Summer 1986

“My Children Are Disappeared:” an Argentine mother’s nightmare. A feminist rabbi reclaims mikveh and proposes and non-Orthodox revival. Why Jewish women get raped, and how to stop it.

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A Reconstruction


When I came back, one year later,the furniture was gone. Every roombare. Neighbors were no longer friends.They could not ask me in to verifythe rumors: in the parlor of #47,... Read more »

A Jew Walks


A Jew walks in New York (God, I love this city!) just like he owns the place. After two thousand years of longing We choose Babylon. Children have been learning... Read more »

The Holocaust Revision – II


I will bring my coffee, I willbring my book and we willtalk at a small table inour favorite restaurant inthis town where we live andwhere our families lived andwe will... Read more »

The Holocaust Revision – I


Here is the story of life without interruption in which my parents marry and have a son, my older brother, and my father’s business thrives and I am born into... Read more »

Domestic Dinner


1.We cook for the party as the radio dronesReports from Tyre and melancholy patrioticsongs“The sadder the music, the more dead” we knowFrom experience. Last year a building collapsed”Before that was... Read more »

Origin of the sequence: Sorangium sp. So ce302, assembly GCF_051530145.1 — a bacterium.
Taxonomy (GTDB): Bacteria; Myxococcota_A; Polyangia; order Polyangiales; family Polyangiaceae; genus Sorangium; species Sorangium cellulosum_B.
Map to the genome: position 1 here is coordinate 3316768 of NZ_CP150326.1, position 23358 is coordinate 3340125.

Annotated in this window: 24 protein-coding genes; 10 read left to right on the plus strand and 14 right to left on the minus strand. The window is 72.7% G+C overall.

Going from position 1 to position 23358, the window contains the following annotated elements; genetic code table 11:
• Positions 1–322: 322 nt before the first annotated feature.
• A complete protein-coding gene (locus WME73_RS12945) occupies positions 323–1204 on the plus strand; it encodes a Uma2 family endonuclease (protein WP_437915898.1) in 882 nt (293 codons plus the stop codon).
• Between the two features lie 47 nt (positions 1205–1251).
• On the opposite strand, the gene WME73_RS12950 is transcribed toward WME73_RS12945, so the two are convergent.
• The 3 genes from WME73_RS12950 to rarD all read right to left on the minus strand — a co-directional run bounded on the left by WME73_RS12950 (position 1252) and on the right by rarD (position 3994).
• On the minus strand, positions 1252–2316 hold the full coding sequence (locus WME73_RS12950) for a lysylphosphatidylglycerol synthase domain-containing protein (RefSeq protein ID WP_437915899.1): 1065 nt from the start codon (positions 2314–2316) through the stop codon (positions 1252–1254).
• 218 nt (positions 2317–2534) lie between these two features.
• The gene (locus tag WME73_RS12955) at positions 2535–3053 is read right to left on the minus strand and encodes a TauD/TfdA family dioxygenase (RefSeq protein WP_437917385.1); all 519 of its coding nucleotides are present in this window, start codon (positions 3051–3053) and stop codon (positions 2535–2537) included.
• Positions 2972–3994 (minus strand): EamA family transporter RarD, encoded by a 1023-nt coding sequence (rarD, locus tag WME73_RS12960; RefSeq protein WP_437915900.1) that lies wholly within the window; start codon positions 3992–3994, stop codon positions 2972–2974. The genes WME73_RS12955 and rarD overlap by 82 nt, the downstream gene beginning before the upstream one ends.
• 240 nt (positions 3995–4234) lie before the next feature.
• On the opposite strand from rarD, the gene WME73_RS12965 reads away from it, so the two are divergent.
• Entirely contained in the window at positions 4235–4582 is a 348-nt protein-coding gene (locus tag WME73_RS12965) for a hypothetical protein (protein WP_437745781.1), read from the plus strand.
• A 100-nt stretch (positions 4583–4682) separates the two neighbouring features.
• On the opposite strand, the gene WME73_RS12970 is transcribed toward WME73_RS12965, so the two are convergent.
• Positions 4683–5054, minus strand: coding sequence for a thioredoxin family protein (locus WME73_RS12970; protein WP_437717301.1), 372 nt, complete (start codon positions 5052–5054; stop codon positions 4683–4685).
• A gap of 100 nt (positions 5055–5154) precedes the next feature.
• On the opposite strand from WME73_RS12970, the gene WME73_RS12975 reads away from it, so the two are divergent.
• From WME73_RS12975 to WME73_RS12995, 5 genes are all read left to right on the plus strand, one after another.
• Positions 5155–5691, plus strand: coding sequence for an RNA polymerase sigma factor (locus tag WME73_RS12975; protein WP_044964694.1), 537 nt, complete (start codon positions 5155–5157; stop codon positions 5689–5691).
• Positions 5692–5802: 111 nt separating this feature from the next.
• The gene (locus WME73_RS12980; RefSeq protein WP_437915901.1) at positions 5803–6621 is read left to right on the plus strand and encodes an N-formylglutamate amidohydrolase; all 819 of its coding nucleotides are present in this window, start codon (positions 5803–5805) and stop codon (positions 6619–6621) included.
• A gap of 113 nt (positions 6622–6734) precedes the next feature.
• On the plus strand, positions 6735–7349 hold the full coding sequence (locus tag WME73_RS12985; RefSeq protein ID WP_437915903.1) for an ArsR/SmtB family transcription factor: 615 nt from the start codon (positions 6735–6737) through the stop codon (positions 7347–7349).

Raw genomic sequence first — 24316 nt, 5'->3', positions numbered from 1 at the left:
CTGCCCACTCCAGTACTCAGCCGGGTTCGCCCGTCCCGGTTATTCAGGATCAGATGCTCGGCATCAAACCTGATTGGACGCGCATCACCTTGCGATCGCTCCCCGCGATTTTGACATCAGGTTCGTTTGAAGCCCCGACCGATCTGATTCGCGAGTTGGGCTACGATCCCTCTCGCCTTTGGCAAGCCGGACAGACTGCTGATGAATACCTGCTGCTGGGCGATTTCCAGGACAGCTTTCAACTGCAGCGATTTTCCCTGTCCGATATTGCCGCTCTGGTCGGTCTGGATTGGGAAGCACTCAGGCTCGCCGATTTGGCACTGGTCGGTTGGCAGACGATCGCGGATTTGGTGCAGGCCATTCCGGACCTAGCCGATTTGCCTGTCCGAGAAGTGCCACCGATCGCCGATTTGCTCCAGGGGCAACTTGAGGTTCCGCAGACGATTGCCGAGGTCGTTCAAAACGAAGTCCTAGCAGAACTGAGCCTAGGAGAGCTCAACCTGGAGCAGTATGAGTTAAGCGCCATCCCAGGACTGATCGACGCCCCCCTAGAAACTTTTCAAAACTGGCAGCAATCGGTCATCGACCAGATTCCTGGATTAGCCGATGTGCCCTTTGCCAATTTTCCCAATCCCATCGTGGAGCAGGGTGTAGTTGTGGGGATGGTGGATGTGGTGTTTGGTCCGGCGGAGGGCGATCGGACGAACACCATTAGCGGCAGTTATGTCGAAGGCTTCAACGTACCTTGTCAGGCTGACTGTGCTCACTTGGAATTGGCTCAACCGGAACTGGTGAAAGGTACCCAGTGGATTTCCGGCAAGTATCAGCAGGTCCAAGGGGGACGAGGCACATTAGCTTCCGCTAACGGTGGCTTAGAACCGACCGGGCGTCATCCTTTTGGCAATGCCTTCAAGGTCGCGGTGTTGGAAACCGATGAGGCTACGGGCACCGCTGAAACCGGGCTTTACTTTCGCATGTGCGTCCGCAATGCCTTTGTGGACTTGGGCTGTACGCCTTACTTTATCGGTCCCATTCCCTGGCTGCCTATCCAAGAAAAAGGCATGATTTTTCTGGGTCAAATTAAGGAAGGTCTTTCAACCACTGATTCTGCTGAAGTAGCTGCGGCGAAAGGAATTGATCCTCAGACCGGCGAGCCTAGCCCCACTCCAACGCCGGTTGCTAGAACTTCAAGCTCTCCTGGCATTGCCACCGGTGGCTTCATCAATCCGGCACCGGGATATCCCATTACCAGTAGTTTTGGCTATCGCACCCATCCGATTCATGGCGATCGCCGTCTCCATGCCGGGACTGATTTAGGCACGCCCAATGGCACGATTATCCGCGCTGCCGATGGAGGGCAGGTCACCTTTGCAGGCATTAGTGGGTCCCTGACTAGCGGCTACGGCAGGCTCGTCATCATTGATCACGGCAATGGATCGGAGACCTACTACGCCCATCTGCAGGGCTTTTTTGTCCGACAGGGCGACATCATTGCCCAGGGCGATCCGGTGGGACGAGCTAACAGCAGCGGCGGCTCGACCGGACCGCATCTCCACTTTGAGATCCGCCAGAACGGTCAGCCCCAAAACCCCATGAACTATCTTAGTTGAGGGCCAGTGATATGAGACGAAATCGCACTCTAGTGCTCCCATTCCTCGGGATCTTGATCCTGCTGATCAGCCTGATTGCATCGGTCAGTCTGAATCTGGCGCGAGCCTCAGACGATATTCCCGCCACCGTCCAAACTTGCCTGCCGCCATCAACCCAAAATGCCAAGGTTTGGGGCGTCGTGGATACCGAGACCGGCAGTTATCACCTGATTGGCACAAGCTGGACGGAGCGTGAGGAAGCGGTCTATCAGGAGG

Jewish Divorce


There are only three things you need to know about a Jewish divorce. One. This is the real divorce,even if your husband doesn’t believe itand your friends never heard of... Read more »

My Father’s Death


Avrom Abba ben Sholom David, of blessed memory 1. After the Shiva* at the Metropolitan Museum Sitting across from Degas’“Woman with Chrysanthemums,”spillage of bloom in the center,on the right, her... Read more »



What happens to her mother when the grown-up daughter of a Holocaust survivor tries to lead her life as an independent adult woman.

‘My Children Are Disappeared’


The story of Renee Epelbaum. As one of the "Madres" of Argentina, she is a key figure in the mothers’ movement to discover the fate of the 30,000 persons (about 3,000 of them Jews) abducted by the security forces during the 1976-83 reign of terror and still missing. Epelbaum tells here how her three children were seized, and of her largely unsuccessful attempts to mobilize Jewish community leaders in Argentina and the United States; some did support action on behalf of the "disappeared," while most counseled silence and accommodation as the junta tortured and murdered.

Take Back the Waters


A reform rabbi describes her own mikvah experience, and proposes a revival of interest among non-Orthodox women in this ancient Jewish women’s ritual of immersion, the traditional preface to sexual intercourse after menstruation.

Lines of Communication


Dear LILITH:Regarding your article on “Power Plays” (#14): while it is true that the women’s affiliate of the Union of American Hebrew Congregations, the National Federation of Temple Sisterhoods, has... Read more »

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